Since then, the term “Lord Charles” is used in baseball circles to refer to the most elite versions of a curveball.
What Is A Hanging Curveball?
A hanging curveball is a failed curveball that does not break down far enough and instead remains (hangs) in the strike zone for the hitter to pound.
Curveballs are very hittable pitches when they do not break sharply. The velocity on a curveball is much less than a fastball (or slider) and therefore a much more comfortable velocity for hitters to react to. Also, a failed curveball does not have a sharp, diving action – instead it will have a small, flat loopy action that hangs in the strike zone and does not deceive the hitter.
Many hanging curveballs result in the baseball being driven far in the air. Curveballs typically hang in the strike zone when the pitcher failed to finish his delivery correctly.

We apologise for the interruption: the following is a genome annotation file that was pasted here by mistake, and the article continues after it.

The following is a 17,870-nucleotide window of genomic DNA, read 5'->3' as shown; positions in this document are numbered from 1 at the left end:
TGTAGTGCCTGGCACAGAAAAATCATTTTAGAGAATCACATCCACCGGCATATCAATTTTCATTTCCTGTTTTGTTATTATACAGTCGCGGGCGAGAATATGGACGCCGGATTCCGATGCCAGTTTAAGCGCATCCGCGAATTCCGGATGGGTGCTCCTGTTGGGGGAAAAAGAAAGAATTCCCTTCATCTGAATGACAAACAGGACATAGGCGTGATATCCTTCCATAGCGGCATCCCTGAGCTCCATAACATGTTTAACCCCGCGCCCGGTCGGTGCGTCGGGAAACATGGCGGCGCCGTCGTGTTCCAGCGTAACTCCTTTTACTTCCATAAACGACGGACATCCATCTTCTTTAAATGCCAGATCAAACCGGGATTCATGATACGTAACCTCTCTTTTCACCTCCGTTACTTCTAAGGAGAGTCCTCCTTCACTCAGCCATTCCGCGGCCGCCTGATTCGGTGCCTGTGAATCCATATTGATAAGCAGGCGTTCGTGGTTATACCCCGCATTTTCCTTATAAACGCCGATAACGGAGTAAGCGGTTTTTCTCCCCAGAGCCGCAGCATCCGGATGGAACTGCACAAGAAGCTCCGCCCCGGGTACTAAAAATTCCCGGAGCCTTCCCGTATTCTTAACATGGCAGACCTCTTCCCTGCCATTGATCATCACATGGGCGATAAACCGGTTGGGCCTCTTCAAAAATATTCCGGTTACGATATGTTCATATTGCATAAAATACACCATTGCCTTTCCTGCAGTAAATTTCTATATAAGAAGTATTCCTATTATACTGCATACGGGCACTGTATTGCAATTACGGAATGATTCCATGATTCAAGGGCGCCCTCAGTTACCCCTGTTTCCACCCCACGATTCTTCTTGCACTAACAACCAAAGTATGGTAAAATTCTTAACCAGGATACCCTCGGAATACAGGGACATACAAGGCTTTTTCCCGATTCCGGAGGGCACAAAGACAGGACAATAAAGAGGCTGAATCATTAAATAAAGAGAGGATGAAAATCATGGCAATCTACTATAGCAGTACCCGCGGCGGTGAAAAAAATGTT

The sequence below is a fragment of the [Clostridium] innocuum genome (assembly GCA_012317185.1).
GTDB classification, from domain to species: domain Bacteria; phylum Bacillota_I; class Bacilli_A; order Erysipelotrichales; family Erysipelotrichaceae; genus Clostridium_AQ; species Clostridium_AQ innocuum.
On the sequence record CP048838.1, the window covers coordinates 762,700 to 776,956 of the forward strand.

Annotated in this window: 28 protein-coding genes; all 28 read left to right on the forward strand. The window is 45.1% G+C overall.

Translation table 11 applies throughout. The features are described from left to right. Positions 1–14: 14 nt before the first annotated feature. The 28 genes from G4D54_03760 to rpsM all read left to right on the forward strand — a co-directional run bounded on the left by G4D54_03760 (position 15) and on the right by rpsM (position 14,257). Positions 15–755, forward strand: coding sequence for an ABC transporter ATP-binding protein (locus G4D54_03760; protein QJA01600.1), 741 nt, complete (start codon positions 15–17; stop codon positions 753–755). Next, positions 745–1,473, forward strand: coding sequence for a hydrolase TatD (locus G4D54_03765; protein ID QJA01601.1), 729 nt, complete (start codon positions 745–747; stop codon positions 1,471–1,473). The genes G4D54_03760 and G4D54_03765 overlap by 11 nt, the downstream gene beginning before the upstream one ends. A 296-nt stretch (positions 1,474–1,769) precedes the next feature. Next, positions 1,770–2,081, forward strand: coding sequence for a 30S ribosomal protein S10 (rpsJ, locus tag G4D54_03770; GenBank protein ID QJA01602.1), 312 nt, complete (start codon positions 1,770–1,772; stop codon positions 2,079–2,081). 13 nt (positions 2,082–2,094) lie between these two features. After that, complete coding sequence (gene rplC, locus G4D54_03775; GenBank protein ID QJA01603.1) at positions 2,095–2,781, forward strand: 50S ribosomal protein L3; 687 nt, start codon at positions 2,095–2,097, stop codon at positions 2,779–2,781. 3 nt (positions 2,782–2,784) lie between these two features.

What Are the Different Versions of a Curveball?
Besides a standard curveball, there are variations of the curveball that a pitcher may use instead because of effectiveness. All curveballs have a very similar downward spiking actions, but a pitcher will play with grips to find something that he is comfortable with. Other than a standard curveball, these types of curveballs exist:
- Spike Curveball – Thrown with a spike grip.
- Knuckle Curveball – Less rotation causing a knuckling drop.
- Slurve – Combination of a Slider and a Curveball
Uncle Charlie in Baseball: Are There Other Nicknames for A Curveball?
Curveballs have other nicknames in baseball besides Uncle Charlie. Here is a list of some of the other terms used to describe it:
- 12 to 6 – In reference to its spiking drop as if its dropping from 12 to 6 on a clock